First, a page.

Recently I wrote about the incredible Matthias Church in Budapest which along with Castle Hill has been designated as a UNESCO World Heritage Site. Given the astounding decorations inside the church, I was definitely going to pick up something from their gift shop. I thought maybe some note cards or a bag or a book, but I found something way better. Half-hidden on a shelf at knee level was the most random but also the most incredible “souvenir” I have ever encountered in all my travels. You better believe I bought one which is how I managed (legally) to bring home a piece of the church itself.
Posts tagged ‘restoration’
Washington DC had a very unusual earthquake in 2011. It destroyed some of the statuary at the National Cathedral and cracked the Washington Monument, an iconic obelisk-shaped landmark in the center of the city. This summer a massive scaffold has gone up over the tower to continue the repairs. Reconstruction and restoration are common sights for travelers where long-term improvement projects often leave facades covered and historic interiors obstructed. You can still enjoy these sites with in most cases with minimal impact on your visit!
The restaurant I’m recommending for “Best Brunch in Boston” actually has only average to above average food. The dim sum at Empire Garden is good and certainly satisfying, but I really want you to go there because of the unbelievably beautiful and historic dining room.
The monthly ArtSmart Roundtable brings together posts from some of the best art history-focused travel bloggers. For December, we are discussing some of our favorite art and travel experiences. You can find links below to all the group’s articles.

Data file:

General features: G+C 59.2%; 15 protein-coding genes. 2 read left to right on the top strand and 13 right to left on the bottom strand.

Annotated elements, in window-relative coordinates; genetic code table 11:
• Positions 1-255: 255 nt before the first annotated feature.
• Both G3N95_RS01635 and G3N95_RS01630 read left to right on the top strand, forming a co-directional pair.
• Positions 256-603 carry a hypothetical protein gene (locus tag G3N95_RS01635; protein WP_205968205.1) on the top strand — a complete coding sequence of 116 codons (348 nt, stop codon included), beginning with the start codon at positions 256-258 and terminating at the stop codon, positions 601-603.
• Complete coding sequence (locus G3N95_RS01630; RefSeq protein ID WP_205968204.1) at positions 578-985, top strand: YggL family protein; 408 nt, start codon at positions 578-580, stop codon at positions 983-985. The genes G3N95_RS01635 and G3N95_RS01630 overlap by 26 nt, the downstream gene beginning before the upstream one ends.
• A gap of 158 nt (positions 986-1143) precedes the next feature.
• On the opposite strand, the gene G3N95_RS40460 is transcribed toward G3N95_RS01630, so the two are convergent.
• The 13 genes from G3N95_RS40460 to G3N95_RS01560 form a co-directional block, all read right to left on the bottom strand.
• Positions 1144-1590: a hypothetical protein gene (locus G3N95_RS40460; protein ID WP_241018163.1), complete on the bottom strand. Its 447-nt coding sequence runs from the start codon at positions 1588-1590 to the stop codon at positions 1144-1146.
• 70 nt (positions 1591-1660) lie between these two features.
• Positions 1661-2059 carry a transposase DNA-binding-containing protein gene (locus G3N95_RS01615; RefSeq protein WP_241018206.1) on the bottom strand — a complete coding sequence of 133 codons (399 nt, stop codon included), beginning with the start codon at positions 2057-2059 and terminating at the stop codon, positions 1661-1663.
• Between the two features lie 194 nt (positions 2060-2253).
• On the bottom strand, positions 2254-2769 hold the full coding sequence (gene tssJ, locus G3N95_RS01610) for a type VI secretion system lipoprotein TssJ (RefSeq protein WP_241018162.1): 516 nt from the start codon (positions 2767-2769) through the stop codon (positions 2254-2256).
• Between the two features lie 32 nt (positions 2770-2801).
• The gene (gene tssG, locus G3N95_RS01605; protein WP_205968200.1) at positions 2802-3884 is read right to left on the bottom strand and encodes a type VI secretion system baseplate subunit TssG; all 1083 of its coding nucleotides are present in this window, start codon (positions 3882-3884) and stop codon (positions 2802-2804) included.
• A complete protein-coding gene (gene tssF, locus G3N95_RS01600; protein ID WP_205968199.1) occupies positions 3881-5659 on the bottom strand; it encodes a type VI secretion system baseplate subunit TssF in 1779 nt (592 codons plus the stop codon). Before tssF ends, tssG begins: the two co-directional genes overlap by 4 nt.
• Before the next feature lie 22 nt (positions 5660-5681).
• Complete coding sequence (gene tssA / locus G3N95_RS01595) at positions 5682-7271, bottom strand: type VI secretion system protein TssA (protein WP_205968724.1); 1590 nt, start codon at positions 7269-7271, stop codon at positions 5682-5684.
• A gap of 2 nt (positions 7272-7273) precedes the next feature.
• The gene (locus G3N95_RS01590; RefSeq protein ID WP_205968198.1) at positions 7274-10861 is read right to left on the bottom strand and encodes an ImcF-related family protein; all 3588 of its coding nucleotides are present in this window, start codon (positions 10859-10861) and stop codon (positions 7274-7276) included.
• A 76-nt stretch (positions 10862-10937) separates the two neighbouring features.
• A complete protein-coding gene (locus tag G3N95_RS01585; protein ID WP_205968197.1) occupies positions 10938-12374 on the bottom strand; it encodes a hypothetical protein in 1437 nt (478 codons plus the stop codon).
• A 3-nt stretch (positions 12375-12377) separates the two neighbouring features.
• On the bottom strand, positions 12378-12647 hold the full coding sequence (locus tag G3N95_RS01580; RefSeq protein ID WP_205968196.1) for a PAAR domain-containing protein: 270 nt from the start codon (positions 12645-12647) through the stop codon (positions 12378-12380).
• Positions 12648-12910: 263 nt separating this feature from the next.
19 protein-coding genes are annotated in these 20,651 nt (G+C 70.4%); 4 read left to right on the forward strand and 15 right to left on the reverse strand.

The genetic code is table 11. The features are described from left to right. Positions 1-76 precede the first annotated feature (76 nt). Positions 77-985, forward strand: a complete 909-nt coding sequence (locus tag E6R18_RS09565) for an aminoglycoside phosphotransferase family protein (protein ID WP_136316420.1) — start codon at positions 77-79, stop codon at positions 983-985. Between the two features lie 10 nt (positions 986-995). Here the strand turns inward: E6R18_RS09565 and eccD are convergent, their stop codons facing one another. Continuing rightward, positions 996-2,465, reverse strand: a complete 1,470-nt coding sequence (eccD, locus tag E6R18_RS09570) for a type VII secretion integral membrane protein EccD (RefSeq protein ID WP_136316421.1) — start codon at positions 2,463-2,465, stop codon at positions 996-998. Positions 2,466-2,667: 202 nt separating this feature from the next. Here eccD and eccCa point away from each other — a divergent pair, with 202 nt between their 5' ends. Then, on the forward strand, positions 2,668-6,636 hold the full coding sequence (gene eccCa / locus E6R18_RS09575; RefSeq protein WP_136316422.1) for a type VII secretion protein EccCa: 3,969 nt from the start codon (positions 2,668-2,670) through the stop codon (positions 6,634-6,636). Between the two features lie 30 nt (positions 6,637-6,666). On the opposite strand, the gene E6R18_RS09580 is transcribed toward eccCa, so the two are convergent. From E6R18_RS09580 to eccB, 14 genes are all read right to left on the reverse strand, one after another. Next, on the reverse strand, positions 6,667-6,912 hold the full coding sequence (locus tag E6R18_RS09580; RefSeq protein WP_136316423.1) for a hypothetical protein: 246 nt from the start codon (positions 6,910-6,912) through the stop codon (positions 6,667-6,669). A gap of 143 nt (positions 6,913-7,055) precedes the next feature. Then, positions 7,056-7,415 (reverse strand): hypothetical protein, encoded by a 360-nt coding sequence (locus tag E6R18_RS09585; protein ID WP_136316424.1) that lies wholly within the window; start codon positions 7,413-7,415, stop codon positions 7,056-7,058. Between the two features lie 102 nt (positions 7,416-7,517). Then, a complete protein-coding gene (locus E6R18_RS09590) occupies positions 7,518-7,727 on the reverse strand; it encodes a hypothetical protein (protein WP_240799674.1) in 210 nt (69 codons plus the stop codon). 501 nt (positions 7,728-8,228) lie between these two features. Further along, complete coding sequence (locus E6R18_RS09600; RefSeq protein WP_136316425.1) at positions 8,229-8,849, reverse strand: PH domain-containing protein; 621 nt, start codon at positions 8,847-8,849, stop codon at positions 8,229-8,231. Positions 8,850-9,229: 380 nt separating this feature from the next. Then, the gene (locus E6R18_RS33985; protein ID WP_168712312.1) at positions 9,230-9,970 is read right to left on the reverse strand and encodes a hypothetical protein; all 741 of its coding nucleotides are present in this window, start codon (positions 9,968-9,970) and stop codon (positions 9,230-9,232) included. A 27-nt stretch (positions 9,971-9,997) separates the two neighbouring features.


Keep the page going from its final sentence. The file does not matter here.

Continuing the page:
I’ve been lucky enough to see some really incredible art in person, in situ and sometimes under incredible circumstances (like seeing the Florence Baptistry for the first time as part of a religious procession!) For me, a memorable travel and art experience includes encountering beautiful, unique or unknown pieces and places, but also gives me to opportunity to understand a culture or people better. And so for this month’s theme, I was immediately reminded of my tour of Carrigafoyle Castle in County Kerry, Ireland with the Castle Keeper himself.
If you are near London, you have 2 weeks left to see the exhibit Close Examination: Fakes, Mistakes & Discoveries at the National Gallery. If you are like me and can not make it, they thankfully have a very cool set of case studies on-line to compliment the exhibit.
Conservation Science is the application of chemical and biological techniques to the study of paintings and art objects. Analysis and identification of an artist’s materials is beneficial for conservators who must select the best processes for cleaning a work. However, a lot of other information can be gained which helps art historian understand the “life” of the work such as where and when it was executed, how the artist completed the piece and if later additions were made. For example, x-ray analysis can show places in which a part of a painting, like a hand or face, was reworked. Sometimes this is done by the artist, or as the National Gallery shows in some examples, by later owners to suit the period’s tastes or possible make the painting more desirable to buyers. Four Figures at a Table by The Le Nain Brothers (below) is a really striking example of how much more we can learn about a painting through scientific analysis.
We take it for granted now that an artist would sign his or her work but this was not always the case. Carefully connoisseurship of an artist’s style can help attribute paintings but sometimes it is scientific analysis that can either rule out a great master or identify a painting’s creator. The fakes section of the National Gallery’s on-line exhibit is great too! In the end, scientific evidence will always trump exquisite craftsmanship.